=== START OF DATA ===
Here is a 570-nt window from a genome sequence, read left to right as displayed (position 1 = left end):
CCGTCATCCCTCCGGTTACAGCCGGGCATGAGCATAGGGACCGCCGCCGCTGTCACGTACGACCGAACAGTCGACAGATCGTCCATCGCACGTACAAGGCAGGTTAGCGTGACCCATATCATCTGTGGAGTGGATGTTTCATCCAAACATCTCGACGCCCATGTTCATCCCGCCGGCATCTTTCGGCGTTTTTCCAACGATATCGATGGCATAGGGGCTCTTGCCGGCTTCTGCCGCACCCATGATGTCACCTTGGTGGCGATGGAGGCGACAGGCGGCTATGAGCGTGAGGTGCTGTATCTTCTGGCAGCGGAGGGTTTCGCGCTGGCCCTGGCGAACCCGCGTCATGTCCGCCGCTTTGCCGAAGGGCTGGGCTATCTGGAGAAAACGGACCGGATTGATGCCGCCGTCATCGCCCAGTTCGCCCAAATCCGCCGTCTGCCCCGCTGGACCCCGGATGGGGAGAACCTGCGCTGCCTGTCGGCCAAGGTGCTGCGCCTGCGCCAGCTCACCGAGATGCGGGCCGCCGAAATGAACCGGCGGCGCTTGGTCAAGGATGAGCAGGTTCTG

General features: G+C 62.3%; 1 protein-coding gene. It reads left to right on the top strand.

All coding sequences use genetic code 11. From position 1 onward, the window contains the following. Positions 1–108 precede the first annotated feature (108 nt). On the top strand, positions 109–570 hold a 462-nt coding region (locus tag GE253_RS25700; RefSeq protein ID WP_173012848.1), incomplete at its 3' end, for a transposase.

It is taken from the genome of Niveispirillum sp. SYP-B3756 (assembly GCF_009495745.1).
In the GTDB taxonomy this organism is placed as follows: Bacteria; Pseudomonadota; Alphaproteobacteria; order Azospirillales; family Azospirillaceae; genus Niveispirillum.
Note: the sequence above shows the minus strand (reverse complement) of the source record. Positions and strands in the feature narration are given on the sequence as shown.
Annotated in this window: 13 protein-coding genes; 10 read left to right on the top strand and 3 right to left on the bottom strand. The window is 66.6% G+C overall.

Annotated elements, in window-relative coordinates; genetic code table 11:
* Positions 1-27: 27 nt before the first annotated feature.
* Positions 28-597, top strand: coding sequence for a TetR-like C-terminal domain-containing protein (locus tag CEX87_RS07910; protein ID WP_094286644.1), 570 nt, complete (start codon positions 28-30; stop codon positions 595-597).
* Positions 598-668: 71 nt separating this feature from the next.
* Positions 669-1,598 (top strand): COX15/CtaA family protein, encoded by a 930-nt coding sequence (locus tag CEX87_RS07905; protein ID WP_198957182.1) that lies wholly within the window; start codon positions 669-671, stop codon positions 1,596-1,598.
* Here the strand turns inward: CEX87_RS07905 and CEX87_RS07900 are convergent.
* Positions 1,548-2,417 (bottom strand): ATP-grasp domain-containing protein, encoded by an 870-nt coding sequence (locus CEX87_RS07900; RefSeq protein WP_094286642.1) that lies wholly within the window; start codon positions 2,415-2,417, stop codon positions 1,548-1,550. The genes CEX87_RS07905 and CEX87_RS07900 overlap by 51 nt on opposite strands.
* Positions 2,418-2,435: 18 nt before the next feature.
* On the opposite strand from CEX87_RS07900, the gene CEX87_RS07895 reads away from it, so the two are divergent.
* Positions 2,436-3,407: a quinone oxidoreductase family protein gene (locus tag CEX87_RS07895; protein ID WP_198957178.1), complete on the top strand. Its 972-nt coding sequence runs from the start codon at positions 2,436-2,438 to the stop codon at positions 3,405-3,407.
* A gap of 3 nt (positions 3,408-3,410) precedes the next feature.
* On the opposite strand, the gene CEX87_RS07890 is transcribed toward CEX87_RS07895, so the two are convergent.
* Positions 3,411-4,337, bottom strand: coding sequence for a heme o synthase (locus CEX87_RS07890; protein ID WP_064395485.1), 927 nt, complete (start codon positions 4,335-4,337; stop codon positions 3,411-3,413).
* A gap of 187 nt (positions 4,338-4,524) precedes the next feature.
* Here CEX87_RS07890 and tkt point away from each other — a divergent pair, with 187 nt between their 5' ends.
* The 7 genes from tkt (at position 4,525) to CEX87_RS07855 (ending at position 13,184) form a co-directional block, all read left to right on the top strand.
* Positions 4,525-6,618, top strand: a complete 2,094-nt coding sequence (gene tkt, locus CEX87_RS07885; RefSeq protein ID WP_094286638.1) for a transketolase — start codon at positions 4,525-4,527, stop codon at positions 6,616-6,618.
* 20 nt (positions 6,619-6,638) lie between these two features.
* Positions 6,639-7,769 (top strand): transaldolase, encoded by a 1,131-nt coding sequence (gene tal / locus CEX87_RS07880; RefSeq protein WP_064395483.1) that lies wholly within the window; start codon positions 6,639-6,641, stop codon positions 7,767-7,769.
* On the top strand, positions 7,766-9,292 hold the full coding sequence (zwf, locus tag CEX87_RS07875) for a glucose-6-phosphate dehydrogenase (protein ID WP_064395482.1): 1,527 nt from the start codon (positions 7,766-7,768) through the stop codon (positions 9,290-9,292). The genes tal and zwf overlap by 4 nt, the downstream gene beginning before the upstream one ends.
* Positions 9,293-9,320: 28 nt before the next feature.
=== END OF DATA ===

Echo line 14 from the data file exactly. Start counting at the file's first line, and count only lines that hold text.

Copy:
* Here the strand turns inward: CEX87_RS07905 and CEX87_RS07900 are convergent.